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It’s official! New York to exempt tampons


 Feminine hygiene products are soon to be exempt from New York sales tax.

Updated 8.9.2016

There's been a lot of buzz around exempting tampons and sanitary napkins from sales tax, and not just in the United States. Over the last few years, there have been calls for tampon tax exemptions around the globe, including in Australia, France, Great Britain, and Malaysia. The tax was eliminated last year in Canada, and it seemed that 2016 would be the Year of the Tampon Tax Exemption here in the U.S. —   legislation to create such an exemption was introduced in at least six states and one city (Chicago).

Over the course of several months, several of these bills died. Two, however, made it to the governors’ desks, and New York Governor Andrew Cuomo is the first to put pen to paper. He signed the bill on July 21, saying “This is a regressive tax on essential products that women have had to pay for far too long and lifting it is a matter of social and economic justice.” The New York exemption takes effect September 1, 2016 and applies to the following:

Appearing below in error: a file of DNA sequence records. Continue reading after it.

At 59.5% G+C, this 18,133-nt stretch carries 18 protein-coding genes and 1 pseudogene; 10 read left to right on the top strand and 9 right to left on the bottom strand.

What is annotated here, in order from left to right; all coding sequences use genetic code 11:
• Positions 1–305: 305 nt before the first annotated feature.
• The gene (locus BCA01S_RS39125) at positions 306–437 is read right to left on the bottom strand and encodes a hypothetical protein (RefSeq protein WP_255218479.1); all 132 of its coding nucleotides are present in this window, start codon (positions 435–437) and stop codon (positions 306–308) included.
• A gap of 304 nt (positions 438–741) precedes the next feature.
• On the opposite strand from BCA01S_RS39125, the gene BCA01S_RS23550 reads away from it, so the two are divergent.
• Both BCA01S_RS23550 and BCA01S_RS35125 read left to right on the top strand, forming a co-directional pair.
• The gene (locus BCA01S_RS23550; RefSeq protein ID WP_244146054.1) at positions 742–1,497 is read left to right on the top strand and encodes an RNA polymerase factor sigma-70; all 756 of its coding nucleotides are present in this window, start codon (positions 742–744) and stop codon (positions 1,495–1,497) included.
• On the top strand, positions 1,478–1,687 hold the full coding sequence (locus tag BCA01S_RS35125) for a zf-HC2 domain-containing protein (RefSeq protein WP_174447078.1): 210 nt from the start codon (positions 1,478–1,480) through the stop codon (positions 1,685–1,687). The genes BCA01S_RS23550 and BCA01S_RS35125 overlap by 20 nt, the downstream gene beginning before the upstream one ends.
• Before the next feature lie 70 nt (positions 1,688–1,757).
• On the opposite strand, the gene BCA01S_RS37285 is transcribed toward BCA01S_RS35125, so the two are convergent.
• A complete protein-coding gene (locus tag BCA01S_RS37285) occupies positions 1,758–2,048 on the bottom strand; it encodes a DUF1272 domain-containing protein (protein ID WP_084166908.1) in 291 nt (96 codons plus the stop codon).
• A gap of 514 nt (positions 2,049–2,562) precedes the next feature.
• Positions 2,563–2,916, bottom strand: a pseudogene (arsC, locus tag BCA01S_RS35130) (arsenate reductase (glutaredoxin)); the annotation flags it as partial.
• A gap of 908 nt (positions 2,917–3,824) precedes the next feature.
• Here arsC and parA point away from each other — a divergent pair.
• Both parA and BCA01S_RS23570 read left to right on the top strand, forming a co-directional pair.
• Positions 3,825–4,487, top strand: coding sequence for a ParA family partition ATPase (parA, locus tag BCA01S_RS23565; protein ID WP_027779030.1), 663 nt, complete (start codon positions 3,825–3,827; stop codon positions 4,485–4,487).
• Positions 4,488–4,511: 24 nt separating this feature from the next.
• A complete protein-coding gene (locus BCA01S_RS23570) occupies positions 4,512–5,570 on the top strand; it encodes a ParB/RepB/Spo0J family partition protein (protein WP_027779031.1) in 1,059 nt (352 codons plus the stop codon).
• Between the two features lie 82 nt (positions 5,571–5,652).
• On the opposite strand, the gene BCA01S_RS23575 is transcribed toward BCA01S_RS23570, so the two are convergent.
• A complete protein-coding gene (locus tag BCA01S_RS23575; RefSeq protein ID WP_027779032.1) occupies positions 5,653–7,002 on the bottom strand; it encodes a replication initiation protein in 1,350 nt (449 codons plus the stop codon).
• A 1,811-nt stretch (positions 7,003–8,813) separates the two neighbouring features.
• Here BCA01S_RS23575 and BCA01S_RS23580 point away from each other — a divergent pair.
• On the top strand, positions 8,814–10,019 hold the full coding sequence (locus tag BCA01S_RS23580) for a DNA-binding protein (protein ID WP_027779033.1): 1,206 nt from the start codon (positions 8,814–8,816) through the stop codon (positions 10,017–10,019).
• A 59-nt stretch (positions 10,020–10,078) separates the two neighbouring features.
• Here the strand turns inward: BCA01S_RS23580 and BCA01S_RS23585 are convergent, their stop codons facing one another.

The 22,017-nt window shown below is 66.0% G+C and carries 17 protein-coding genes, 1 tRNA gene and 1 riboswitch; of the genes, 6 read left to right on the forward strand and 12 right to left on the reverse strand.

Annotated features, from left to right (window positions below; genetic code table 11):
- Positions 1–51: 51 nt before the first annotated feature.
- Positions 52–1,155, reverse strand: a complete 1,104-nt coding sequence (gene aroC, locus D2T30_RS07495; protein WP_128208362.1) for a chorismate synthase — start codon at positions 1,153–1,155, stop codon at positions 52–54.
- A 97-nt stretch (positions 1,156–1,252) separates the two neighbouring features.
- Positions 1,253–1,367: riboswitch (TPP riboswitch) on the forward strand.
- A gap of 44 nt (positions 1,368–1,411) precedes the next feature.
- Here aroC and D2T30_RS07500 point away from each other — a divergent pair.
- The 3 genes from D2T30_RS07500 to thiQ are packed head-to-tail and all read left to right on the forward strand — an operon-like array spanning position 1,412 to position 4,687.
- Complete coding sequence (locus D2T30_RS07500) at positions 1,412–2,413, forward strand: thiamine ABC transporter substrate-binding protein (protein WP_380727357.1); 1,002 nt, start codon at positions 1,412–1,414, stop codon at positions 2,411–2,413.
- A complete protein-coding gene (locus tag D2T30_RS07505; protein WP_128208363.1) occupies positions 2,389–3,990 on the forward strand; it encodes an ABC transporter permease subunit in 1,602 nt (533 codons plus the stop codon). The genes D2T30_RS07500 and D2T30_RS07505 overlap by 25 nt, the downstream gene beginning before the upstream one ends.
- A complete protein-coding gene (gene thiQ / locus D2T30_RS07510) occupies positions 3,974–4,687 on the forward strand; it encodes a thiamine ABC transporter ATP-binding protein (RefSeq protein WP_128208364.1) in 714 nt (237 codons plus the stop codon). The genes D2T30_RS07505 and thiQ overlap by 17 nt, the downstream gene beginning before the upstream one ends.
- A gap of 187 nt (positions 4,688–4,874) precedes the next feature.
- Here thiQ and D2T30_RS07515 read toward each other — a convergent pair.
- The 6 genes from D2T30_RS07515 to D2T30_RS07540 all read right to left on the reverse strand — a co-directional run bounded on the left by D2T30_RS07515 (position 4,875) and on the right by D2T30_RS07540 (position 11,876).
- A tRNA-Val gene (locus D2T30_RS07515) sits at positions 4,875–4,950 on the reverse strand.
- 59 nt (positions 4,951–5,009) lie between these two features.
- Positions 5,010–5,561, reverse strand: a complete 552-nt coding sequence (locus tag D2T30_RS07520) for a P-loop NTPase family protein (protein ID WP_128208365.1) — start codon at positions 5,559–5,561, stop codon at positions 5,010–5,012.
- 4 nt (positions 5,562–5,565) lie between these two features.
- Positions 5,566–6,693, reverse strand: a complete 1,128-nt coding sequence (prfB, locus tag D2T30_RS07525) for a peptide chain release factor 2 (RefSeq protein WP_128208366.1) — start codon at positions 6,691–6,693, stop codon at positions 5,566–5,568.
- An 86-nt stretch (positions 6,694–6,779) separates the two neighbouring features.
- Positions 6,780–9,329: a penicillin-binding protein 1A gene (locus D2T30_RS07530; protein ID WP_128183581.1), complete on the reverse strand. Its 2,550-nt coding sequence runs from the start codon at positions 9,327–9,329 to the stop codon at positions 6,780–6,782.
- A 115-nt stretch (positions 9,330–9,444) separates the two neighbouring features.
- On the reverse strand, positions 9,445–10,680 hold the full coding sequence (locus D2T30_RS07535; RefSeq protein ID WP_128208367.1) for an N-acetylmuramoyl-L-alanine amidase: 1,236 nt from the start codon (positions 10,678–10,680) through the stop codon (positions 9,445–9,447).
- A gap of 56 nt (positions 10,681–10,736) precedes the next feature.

• Douches
  • Feminine hygiene sypringes
  • Panty liners
  • Sanitary napkins
  • Tampons
  • Vaginal creams, foams, ointments, jellies, powders, and sprays used for hygiene purposes

Illinois Governor Bruce Rauner has yet to sign (or indicate whether or not he intends to sign) the bill sitting on his desk.

Changes in product taxability need to be incorporated into point of sale systems. Sales tax software-as-a-service is the most effective and efficient tool to manage sales tax rate, rules, and product taxability changes. Learn how it works.


Sales tax rates, rules, and regulations change frequently. Although we hope you'll find this information helpful, this blog is for informational purposes only and does not provide legal or tax advice.
Gail Cole
Avalara Author
Gail Cole
Gail Cole
Avalara Author Gail Cole
Gail began researching and writing about sales tax in 2012 and has been fascinated with it ever since. She has a penchant for uncovering unusual tax facts, and endeavors to make complex sales tax laws more digestible for both experts and laypeople.